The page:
“If we do too little people will die and people will suffer but if we do too much we’ll just get criticized for doing too much,” O’Quinn said.
Booker said that opening even for limited hours would attract people from all over, not just locals but residents from surrounding counties as well.
Commissioner Bill Brunson voiced concerns about unnecessarily exposing law enforcement officers to possibly infected persons in the process of opening or closing the beaches.
O’Quinn referenced a letter from the Southeast Georgia Health System encouraging the county to impose more strict restrictions on public activity.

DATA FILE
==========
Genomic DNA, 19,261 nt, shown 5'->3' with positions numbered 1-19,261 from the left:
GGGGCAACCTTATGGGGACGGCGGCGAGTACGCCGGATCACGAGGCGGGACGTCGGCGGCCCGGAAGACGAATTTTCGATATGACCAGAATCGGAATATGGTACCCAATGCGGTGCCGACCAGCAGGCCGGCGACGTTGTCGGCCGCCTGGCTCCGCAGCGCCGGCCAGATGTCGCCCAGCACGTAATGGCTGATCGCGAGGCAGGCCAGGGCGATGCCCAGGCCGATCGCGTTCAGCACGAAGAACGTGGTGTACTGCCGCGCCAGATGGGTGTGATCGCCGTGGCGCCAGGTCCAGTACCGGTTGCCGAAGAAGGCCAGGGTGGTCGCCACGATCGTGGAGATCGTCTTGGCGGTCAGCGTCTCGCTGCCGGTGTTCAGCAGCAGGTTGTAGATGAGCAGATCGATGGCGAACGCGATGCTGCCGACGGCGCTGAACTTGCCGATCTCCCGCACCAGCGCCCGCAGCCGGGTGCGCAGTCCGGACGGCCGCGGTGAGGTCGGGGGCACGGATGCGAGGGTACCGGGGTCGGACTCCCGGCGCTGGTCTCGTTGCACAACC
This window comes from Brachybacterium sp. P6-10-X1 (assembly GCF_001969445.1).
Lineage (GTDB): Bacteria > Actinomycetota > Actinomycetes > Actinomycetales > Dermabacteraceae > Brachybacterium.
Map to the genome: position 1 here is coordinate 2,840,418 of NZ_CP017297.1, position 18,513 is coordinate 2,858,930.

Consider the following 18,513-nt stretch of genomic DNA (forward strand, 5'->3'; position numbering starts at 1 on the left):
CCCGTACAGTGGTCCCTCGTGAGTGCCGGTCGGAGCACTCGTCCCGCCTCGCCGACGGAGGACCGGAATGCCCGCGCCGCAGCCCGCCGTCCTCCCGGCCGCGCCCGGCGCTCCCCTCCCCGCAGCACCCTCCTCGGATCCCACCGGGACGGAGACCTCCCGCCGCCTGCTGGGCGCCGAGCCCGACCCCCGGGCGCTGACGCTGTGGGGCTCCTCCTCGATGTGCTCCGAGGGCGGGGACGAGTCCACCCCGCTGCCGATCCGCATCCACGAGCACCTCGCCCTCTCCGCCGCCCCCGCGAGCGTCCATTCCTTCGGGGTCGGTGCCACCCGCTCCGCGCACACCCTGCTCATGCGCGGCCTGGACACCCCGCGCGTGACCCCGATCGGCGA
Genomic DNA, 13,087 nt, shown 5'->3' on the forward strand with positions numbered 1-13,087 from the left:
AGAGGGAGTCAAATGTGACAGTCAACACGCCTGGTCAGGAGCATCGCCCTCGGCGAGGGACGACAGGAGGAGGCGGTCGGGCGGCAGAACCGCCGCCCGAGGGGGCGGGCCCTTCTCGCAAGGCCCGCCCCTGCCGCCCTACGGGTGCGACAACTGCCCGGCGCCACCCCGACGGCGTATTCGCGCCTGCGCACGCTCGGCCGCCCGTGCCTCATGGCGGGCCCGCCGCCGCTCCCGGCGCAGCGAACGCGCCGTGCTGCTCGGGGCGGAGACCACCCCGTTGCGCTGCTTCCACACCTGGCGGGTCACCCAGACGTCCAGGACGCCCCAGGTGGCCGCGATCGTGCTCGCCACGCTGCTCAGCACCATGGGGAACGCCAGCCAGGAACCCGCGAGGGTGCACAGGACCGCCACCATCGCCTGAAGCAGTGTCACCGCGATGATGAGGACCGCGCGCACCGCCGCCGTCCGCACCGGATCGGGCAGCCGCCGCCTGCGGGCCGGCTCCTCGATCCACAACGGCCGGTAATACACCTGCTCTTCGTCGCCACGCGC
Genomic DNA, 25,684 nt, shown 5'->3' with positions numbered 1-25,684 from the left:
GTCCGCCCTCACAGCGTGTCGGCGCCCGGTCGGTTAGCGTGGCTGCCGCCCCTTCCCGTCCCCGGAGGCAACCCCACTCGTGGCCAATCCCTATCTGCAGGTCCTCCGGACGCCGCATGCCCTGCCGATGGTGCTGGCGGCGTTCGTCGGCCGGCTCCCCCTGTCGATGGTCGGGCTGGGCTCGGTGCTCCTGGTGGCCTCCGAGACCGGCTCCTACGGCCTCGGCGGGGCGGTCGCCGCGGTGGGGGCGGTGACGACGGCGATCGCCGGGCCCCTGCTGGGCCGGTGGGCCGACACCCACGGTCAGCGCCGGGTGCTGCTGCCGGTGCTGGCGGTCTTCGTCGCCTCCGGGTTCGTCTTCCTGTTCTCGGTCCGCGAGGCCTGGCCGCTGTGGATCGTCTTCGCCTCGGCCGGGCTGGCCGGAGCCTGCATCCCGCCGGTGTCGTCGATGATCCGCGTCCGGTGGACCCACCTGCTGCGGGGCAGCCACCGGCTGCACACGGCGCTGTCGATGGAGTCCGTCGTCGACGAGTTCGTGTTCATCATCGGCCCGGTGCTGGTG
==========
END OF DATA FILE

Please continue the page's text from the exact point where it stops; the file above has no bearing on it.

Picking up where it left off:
“We’ve got a letter from the hospital telling to move forward and not move back,” O’Quinn said.
O’Quinn also threw out some numbers he got from a member of the public who he said had done some research on the rates of infection and death in other areas of the country.
“Of the 85,000 we may have in our community if we look at no social distancing, 65 percent of (county residents could contract the illness), 55,000 (could be) infected. Of those, 20 percent, about 11,000 showing severe symptoms. Of that, 2,700 would need medical care,” O’Quinn said. “We don’t have the healthcare infrastructure for those kinds of numbers.”
Murphy and Browning continued to make their cases. Browning saw it as an outlet for the other parks and way to prevent too many people from gathering elsewhere. He didn’t believe opening the beach for a few hours a day would attract many people from out of town.
They were unable to convince a majority of commissioners, however.